Those teenage years are going to be fun.
Speaking of teenage years, I have been thinking lately how God gives us such Grace in our fleeting memories. Being in the middle of these first few weeks and months with AL made me reflect on those times with Henry. I remember those times with Henry being much easier than they are this time around. I kept wondering what we were doing wrong with AL that we did right with Henry. Then it hit me. I simply don't remember the first few months of his life.
Sure, I remember how cute he was. I remember him getting cradle cap and wondering if this was the start of my failure at motherhood (ha!). I remember he couldn't roll over or run away yet so changing him was a breeze. But I seriously do not remember nights before he was sleeping 6 straight hours. And that means that I don't remember nights the first 2 months of his life. I'm starting to realize I don't remember nights with AL even from last week.
My sister-in-law told me a while back that she only remembers a blur from when her kids were this age. "Nah, not me," I thought. "I'm soaking it in." But I'm not. Apparently I'm surviving just like every other parent of babies. And that is okay! I see this as God's grace. If we remembered the hardest moments, we would only have 1 kid. Instead God allows us to remember the love and the fun, and we decide that hey...that was fun and totally doable, so let's do it again (and for some of you...again, again, again). Then we end up with these sweet families with multiple children, no sleep, and a lot of great times together.
Then they become teenagers. Yet again God shows us Grace. While He is pruning us for patience, He is also allowing us to forget those years potty training or learning how to not run straight into the street or figuring out what goes in the trash and what doesn't (like, Mom's phone doesn't go in the trash but the diapers do). When our kids get bigger, we remember ice cream trucks and baseball games and Santa Claus. But never the time your toddler slapped you in the face when you tried to kiss him. When they are teenagers, we can't believe the aliens they have become.
Then they become adults. And we probably remember that the teenage years weren't the best, but we also remember how fun it was to pick out prom dresses and make team meals before football games and do real, adult stuff together for the first time. So when you leave them at the dorm that very first night, you leave in a pile of tears because God has allowed us selective memory. We remember the Sundays together in church, but we forget the fights trying to get there.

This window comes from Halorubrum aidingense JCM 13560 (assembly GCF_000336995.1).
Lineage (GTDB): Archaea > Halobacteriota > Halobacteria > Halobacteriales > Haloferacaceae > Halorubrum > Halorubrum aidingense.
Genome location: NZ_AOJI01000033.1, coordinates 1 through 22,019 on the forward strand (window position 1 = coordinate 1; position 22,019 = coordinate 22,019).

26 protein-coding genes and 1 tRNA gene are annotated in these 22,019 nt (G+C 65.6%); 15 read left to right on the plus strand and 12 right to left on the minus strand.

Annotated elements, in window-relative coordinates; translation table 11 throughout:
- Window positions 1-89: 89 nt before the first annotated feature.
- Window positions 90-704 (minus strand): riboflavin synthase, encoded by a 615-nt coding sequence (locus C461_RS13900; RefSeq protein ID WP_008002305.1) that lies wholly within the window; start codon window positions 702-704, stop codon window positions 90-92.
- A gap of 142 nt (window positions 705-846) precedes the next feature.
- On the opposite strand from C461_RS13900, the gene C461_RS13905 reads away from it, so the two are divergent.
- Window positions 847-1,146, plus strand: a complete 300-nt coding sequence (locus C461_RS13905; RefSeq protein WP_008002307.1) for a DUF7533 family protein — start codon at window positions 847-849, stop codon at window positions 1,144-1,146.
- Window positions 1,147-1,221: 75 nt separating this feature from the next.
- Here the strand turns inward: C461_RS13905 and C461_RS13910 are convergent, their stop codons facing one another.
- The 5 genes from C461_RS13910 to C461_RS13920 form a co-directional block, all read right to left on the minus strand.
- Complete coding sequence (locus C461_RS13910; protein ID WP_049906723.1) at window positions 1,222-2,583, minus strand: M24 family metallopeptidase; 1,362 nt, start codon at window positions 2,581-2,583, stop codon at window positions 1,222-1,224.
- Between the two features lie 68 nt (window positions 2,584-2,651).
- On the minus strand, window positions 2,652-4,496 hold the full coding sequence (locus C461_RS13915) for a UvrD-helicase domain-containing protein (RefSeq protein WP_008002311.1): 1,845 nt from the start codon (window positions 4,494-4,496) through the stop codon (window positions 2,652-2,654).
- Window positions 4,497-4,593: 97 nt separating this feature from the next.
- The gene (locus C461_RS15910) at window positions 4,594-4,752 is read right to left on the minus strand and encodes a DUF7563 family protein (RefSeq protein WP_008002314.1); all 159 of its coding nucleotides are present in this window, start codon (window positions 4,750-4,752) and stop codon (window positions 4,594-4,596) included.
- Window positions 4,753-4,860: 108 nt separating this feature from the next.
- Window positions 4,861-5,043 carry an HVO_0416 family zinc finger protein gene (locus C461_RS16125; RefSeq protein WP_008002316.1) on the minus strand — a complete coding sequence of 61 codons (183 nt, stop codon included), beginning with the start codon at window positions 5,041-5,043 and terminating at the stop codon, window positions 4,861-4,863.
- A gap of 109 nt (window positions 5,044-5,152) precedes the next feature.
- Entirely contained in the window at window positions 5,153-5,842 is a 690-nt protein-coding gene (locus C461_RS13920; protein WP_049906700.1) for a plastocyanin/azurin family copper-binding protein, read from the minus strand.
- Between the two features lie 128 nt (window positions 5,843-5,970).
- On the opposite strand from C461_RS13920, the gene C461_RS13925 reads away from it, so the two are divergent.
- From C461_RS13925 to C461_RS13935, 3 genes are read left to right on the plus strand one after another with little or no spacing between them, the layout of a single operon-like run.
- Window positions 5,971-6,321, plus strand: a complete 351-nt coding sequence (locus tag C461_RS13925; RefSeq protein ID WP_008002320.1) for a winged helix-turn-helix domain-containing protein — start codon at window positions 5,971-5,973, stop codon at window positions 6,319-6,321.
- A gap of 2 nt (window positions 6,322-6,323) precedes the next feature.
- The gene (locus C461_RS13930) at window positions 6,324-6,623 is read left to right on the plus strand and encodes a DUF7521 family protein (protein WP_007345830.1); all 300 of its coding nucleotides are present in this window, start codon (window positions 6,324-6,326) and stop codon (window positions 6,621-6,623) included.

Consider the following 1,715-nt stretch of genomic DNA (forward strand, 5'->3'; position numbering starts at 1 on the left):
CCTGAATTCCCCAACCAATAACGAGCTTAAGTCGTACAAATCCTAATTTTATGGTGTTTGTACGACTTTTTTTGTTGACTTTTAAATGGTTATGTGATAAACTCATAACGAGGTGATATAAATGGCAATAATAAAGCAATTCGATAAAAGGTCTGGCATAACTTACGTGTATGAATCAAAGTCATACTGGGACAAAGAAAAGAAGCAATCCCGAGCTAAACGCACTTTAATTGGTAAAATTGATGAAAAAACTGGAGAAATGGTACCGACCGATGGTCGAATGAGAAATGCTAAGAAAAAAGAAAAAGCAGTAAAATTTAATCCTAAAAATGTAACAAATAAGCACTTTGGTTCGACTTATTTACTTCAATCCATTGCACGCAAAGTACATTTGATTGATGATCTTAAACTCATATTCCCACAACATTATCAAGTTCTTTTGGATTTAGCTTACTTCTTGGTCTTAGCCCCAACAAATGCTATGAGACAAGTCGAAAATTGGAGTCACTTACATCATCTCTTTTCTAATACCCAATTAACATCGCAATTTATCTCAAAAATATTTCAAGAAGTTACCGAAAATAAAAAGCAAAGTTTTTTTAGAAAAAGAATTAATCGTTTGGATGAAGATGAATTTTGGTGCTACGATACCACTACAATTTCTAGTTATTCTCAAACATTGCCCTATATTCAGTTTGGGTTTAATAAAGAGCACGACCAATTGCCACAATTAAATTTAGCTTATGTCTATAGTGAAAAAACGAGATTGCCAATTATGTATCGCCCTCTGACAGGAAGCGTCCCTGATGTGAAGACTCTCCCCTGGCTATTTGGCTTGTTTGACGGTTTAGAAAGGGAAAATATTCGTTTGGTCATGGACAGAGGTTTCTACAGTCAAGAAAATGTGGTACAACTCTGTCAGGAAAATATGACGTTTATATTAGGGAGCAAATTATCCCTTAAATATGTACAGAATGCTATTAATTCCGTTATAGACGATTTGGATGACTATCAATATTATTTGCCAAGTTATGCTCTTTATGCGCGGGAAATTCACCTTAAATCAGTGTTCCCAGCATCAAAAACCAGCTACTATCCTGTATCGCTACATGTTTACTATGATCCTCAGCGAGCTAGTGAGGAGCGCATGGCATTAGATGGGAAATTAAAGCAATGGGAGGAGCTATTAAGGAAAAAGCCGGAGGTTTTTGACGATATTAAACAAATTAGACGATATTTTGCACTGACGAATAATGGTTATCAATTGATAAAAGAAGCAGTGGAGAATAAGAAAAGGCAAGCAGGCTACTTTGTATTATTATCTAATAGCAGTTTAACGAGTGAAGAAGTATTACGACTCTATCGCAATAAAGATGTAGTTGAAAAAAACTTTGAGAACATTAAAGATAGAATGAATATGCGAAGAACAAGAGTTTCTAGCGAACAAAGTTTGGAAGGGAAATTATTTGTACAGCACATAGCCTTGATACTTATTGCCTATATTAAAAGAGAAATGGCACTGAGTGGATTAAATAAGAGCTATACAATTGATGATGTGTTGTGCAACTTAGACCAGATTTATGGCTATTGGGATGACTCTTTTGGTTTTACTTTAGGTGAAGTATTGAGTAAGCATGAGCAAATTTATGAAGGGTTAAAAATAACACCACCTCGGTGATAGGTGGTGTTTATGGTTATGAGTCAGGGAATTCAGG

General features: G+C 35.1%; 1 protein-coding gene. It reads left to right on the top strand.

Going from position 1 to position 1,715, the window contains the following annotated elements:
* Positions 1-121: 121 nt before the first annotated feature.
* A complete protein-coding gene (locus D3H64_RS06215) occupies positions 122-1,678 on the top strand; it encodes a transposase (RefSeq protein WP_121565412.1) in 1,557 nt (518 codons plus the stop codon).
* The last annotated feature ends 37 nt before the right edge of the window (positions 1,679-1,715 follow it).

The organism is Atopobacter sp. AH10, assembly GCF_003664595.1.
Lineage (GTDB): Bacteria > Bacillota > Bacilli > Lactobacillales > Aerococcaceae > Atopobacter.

It is God's goodness, His love for us, His grace that allows us to so easily remember the good and let go of the bad. So, Braeson, right now you may think that pool is the only good thing about your house. But one day you'll remember the nerf gun wars with an unsuspecting victim, the 4wheeler rides to Nana and Bumpy's, the chopping down of trees with your machete (although I still can't understand why you have a machete?! Because you're a little cray cray). Oh, you may hate when Mom makes you do your homework at the kitchen table now, but one day all you'll remember about that table are the meals your parents made for you and the conversations that surrounded it.
It wasn't that long ago (like January) when we were going to Odessa every week for ultrasounds. I loathed weekly appointments. It seemed never ending at the time. But we loved our doctor and genetic counselor and ultrasound tech. Today we went back to let AnnLouise meet them. When we walked in, I barely remembered what it was like to go. Every. Single. Week. No, I just remembered the best day of my life when Oscar saw her bladder had gone down and it was ultimately confirmed it wasn't fatal.
When AL got to meet both Dr. Bruner and Oscar, it was surreal. Like this bringing together of a dream of what AL would be like and the reality of the beauty that she is. It was like the past met the present.
|Before Oscar got to Odessa, he face timed AL. We couldn't fathom leaving before he got there though.|
|AL meeting her biggest fan, the one who first thought her bladder had shrunk. Oscar, we love you.|
|She knew his voice immediately. Loved watching her meet Dr. Bruner.|
We will forever be thankful for all Dr. Bruner and his team did for us and for the foresight to send us to Houston. It was a hard journey, but it would have been impossible without the perinatal center way out here in West Texas.
So today, my favorite things are AnnLouise Scout meeting those who kept us all going those hard, trying months and walking back into the office where God's miracle was discovered. And walking in there with that miracle in my arms.